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2019 ECC: 4 Keynotes and a Student Panel

8/22/2019 3:25:39 PM |

For the fifth year in a row, I had the opportunity to attend the Annual Enterprise Computing Community (ECC) ConferenceThis conference has four keynote talks during the morning and afternoon of both days, which take place in the main hall with up to 300 attendees. The conference also has concurrent sessions, three or four at a time, from which you choose one to attend. Top speakers presented the keynote talks and the topics are designed to stretch your thinking. The conference closed with an interesting panel with students from five different schools. What did I learn?

HIPPAASOXamus: Network Security for Regulated Organizations


In the morning of the first day, keynote speaker Joshua Matheus, managing director and global head of networks at Goldman Sachs presented “HIPPAASOXamus: Network Security for Regulated Organizations.” The immense challenges of modern computing for highly regulated businesses were evident from the start of the presentation. Thinking back to 1989 when I first embraced networking, the corporate world’s networking technology has completely changed and is at the epicenter of applications, security and rapid business change providing essential connectivity services.

Three Key Takeaways


1. Most compelling idea:
I was struck by the transformation of Goldman Sachs in just the last decade and how human capital is now utilized. We were shown how the role of software has grown significantly and transformed the way work like “making markets in U.S. stocks” has changed.

2. Most unexpected notion: I especially appreciated all of the discussion around firewall rule management and how intent-driven device management doesn’t allow old rules to “just lay around.” Matheus commented extensively on their automated firewall manager system, which handles 20 to 30 thousand changes per month.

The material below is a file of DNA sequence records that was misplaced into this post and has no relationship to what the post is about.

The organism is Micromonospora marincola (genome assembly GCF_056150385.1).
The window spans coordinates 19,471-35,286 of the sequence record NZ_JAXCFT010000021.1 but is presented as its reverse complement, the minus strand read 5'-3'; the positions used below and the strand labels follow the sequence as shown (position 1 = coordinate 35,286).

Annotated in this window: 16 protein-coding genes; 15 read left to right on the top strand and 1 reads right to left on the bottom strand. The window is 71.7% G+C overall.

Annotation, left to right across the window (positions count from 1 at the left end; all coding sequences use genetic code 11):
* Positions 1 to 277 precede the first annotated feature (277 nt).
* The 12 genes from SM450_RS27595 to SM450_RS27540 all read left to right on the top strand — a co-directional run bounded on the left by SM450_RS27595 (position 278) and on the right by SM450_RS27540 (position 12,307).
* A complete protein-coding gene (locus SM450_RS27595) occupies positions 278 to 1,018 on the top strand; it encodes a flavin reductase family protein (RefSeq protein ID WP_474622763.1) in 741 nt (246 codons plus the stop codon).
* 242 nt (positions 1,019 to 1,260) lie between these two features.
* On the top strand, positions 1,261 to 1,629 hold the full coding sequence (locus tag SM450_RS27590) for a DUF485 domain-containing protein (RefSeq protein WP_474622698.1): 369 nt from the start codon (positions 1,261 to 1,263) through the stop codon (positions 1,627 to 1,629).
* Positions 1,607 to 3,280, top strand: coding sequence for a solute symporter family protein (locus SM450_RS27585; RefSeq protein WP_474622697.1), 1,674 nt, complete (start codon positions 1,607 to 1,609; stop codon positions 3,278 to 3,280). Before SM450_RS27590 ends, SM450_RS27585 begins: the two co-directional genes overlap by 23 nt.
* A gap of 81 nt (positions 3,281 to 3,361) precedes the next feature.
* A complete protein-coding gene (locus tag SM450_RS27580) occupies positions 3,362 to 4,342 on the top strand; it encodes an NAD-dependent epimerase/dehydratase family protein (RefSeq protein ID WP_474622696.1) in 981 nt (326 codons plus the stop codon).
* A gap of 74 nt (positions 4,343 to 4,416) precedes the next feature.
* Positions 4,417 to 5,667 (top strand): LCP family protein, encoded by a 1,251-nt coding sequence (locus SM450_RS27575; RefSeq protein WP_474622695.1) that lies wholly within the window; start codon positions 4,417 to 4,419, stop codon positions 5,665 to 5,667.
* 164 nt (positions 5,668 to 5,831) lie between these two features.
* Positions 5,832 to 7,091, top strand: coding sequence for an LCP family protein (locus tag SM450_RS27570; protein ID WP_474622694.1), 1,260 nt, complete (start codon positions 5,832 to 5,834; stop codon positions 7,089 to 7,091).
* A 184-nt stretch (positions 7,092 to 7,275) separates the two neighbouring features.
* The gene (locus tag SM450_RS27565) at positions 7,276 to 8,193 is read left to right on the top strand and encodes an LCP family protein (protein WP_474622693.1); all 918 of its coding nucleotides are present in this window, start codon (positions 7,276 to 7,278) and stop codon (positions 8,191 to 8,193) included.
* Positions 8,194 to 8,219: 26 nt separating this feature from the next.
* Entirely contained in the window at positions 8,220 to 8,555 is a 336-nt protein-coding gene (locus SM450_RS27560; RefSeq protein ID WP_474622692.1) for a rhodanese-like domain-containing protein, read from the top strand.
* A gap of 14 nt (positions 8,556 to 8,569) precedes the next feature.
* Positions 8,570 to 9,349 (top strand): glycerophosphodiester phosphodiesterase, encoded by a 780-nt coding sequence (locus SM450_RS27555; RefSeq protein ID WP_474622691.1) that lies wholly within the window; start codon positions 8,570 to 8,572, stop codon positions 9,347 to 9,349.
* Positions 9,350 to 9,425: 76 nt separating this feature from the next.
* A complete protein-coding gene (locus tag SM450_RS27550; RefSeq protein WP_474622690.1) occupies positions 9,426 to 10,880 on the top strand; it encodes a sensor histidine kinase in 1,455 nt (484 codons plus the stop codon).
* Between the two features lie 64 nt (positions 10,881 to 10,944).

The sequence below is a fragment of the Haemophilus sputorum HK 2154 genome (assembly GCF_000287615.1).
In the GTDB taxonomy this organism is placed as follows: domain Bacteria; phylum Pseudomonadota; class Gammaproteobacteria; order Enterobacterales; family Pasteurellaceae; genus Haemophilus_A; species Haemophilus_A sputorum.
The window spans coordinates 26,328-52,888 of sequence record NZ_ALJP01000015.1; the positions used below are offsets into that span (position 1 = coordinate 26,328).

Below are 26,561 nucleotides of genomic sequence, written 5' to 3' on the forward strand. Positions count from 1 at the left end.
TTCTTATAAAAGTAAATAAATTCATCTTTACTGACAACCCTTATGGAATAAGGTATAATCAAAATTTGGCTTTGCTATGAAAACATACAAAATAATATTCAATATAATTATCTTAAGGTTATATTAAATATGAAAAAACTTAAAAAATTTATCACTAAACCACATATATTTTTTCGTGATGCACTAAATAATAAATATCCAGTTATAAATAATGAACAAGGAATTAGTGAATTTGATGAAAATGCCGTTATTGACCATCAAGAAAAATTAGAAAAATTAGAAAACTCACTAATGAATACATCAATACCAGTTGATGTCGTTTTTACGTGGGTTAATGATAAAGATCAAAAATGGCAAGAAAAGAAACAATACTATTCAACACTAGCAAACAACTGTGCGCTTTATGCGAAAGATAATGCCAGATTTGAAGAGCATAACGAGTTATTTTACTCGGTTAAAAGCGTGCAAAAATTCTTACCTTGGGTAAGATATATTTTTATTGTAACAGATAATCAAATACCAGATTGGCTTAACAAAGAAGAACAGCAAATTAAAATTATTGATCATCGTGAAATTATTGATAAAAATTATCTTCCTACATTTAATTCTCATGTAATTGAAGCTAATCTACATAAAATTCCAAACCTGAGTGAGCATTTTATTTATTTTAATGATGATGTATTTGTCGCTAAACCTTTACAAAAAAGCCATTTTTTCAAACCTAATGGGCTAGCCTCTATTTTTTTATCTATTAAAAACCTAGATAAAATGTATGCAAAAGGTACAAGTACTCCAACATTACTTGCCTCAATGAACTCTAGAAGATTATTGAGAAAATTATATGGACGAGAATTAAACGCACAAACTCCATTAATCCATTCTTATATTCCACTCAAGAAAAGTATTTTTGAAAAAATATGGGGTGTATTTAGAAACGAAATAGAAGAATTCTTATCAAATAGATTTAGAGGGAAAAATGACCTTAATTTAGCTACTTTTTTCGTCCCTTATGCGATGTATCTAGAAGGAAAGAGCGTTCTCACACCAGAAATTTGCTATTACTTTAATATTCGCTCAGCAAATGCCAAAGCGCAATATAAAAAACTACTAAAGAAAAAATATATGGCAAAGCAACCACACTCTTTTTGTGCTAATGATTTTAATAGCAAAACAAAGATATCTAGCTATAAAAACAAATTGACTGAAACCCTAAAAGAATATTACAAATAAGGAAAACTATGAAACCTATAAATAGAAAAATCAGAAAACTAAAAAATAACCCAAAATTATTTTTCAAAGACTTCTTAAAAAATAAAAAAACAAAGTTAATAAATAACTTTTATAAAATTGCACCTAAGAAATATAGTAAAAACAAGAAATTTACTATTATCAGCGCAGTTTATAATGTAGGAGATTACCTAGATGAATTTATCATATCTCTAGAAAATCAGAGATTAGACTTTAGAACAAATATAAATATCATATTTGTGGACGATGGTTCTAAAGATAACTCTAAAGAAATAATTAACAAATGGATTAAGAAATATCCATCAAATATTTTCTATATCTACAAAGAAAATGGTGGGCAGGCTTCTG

3. How this information can influence your future: It is eye opening to see how a well-funded and staffed organization with more than 8,000 engineers can innovate and comply with tough financial regulations at the same time.


Look for Helpers: Creating and Maintaining a Culture of Allyship in Computing and Tech


After lunch on the first day, the keynote speaker was Dr. Nicki Washington, author and associate professor, Winthrop University, with a presentation titled “Look for Helpers: Creating and Maintaining a Culture of Allyship in Computing and Tech.” The presentation was a hard-hitting look at the challenges faced by minority students and faculty at universities and in the work force. Washington questioned: What happens when minority students matriculate? Who is helping them? Who are their allies? What about if they pursue a graduate degree?


Three
Key Takeaways


1. Most compelling ideas:
Washington made us think about when and how the reality for minority students might change as the majority still dominates enrollment and faculty. She reminded us that students within the majority graduate and enter the workforce dominated by the majority and this perpetuates the cycle.

2. Most unexpected notion: Allersary (noun)—A person who believes that he/she is an ally but has toxic traits and beliefs that qualify as adversarial—just not as adversarial as others.

3. How this information can influence your future: In staffing situations, we should behave as allies to minorities and greet them with equal opportunities in every way as it is the fair thing to do. 

For more, please see her presentation.


Computational Methods for Next Generation Healthcare


The Tuesday morning keynote speaker was Jianying Hu, Ph.D and an IBM Fellow. She is the global science leader for Artificial Intelligence (AI) for Healthcare from IBM Research. Her presentation was titled “Computational Methods for Next Generation Healthcare.”